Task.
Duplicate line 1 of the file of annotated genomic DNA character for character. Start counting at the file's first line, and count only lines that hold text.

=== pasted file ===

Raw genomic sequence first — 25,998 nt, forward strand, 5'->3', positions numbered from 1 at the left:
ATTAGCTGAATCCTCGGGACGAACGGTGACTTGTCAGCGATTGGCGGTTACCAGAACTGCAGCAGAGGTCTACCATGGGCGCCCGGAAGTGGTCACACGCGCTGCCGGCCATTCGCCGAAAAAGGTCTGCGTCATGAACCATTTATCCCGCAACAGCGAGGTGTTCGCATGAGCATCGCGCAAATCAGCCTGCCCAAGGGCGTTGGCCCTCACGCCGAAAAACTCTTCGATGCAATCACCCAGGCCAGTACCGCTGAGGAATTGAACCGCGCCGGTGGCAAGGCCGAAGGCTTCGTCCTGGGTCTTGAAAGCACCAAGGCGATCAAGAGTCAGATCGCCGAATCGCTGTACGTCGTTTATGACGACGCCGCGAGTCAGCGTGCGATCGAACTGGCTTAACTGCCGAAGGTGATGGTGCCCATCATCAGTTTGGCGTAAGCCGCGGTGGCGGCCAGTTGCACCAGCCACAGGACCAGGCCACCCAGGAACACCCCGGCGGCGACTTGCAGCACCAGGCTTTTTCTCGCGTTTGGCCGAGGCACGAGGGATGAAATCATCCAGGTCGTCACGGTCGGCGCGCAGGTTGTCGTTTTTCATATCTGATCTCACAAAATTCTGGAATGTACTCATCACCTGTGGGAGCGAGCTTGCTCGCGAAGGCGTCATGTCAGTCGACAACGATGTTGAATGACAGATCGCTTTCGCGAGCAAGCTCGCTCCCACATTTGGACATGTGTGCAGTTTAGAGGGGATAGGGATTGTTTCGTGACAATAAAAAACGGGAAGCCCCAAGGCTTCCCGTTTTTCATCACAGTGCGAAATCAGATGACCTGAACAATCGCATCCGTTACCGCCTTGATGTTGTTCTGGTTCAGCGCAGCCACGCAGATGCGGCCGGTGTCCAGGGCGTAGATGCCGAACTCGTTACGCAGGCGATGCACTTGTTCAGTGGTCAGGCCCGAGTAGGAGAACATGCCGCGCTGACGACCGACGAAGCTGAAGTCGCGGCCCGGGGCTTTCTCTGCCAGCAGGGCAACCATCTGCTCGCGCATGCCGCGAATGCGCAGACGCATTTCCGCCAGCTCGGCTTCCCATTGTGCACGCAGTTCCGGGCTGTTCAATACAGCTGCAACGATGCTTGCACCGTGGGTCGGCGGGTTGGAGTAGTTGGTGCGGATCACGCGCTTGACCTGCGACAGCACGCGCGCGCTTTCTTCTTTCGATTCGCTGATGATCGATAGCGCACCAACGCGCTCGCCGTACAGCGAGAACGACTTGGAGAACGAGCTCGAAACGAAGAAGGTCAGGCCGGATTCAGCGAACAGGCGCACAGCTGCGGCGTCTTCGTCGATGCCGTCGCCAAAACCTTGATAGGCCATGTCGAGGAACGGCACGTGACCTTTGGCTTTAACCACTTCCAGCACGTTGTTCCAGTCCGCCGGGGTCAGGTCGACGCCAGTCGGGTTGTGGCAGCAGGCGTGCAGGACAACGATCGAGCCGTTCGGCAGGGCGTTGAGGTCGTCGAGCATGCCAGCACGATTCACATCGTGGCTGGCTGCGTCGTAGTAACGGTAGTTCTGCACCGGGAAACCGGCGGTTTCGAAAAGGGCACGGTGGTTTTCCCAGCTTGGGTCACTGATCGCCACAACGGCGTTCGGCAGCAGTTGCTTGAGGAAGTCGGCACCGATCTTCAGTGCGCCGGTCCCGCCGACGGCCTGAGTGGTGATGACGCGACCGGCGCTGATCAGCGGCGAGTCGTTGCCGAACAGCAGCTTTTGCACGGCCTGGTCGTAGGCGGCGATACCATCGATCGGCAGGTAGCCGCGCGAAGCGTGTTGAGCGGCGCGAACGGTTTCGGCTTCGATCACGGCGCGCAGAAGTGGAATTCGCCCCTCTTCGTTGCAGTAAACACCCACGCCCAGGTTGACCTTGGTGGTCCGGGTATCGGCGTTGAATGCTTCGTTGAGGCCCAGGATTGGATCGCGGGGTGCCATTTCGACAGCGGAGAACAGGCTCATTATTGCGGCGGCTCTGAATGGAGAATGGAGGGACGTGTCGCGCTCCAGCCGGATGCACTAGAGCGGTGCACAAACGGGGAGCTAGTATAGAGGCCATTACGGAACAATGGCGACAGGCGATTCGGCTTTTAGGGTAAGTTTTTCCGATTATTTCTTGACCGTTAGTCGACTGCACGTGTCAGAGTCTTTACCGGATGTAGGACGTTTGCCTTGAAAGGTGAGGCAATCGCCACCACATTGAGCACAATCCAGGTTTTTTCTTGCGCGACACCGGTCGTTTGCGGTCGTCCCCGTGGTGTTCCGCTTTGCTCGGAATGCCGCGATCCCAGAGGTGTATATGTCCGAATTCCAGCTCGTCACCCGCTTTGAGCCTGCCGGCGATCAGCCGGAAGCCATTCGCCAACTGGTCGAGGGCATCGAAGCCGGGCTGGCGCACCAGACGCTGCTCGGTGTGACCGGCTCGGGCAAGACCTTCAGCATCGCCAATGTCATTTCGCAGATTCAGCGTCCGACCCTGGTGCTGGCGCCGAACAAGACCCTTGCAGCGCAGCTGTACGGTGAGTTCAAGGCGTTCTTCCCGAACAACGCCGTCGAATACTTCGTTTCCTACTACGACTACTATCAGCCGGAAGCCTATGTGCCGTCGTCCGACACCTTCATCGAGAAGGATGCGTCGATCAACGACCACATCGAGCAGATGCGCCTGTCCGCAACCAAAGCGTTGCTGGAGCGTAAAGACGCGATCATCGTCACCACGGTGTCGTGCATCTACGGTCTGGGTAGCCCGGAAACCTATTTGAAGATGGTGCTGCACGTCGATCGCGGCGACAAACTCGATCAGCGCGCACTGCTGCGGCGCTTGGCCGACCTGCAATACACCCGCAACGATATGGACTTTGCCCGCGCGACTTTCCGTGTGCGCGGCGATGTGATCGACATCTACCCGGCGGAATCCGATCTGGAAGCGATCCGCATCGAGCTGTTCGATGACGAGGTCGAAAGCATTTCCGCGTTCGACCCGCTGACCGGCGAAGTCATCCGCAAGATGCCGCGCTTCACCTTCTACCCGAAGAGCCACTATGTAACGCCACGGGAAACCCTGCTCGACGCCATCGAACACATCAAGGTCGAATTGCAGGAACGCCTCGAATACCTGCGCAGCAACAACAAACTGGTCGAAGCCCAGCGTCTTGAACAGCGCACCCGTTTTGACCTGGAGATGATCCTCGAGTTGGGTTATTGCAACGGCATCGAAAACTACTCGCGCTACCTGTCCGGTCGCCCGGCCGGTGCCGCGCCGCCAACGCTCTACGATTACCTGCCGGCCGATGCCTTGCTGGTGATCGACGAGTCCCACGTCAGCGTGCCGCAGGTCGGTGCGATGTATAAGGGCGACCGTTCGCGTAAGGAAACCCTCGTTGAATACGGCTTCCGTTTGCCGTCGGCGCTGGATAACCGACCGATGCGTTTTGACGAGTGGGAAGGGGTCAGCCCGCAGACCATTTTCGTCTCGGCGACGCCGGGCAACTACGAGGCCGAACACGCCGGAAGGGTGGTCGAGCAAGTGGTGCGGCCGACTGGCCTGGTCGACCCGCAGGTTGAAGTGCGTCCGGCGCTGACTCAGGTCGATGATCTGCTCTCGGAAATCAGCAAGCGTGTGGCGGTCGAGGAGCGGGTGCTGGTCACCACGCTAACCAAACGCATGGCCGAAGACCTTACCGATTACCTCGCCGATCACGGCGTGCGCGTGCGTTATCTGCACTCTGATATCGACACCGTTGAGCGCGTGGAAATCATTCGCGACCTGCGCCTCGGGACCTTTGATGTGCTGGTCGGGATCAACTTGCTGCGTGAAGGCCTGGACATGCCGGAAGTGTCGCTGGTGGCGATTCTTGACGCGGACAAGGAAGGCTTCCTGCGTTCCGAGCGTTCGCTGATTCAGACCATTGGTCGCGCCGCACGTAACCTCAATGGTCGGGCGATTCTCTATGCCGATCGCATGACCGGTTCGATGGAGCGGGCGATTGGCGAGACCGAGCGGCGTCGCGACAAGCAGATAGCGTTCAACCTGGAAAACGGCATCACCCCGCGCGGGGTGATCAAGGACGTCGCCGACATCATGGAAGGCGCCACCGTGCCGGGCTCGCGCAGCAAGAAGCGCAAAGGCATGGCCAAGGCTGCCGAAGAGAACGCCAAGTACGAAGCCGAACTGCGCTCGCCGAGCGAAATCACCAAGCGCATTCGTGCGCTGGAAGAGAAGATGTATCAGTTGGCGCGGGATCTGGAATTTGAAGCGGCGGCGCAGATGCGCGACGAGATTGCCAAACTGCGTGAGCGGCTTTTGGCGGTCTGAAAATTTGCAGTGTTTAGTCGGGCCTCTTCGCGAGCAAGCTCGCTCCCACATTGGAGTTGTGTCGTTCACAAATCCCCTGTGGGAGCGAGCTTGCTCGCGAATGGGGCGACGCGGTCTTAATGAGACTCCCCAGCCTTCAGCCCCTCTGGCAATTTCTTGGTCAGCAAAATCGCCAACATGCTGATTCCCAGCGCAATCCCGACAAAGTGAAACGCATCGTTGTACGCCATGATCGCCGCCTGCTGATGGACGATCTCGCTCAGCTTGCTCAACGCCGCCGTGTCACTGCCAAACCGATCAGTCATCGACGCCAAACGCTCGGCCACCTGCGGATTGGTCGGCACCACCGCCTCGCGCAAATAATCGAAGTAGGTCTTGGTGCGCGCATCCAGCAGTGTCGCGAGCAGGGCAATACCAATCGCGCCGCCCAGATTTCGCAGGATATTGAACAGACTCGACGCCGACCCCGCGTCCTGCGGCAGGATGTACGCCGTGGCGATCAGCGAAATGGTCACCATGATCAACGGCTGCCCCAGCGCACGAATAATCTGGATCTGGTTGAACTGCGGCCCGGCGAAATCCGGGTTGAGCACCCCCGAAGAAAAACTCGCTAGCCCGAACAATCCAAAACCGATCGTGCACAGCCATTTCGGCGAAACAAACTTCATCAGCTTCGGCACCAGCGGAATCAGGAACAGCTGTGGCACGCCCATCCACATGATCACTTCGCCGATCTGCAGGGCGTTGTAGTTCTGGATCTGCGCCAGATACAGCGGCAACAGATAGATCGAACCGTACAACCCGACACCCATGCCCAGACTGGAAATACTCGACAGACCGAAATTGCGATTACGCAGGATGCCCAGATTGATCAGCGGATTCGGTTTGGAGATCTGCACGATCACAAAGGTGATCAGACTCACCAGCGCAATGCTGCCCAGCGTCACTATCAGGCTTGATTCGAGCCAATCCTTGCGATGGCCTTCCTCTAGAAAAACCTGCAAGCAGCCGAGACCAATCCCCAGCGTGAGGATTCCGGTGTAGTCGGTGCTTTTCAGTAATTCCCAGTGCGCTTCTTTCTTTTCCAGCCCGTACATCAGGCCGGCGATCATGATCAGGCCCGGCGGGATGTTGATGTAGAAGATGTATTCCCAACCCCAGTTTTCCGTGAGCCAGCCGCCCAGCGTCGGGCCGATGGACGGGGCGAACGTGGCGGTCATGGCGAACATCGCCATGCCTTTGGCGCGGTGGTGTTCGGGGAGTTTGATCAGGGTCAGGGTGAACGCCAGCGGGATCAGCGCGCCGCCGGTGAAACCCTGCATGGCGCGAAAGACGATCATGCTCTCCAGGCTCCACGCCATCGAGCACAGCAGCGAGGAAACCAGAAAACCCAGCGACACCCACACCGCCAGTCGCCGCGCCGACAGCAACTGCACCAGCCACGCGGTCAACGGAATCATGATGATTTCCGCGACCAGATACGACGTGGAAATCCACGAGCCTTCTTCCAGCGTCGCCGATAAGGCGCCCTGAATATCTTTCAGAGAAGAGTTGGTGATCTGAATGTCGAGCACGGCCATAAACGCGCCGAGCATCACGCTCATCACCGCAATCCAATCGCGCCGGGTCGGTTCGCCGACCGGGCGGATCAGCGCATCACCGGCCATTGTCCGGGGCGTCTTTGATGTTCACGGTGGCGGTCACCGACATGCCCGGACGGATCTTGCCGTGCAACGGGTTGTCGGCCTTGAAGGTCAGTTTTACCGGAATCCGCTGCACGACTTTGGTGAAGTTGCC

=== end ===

Raw genomic sequence first — 25,998 nt, forward strand, 5'->3', positions numbered from 1 at the left: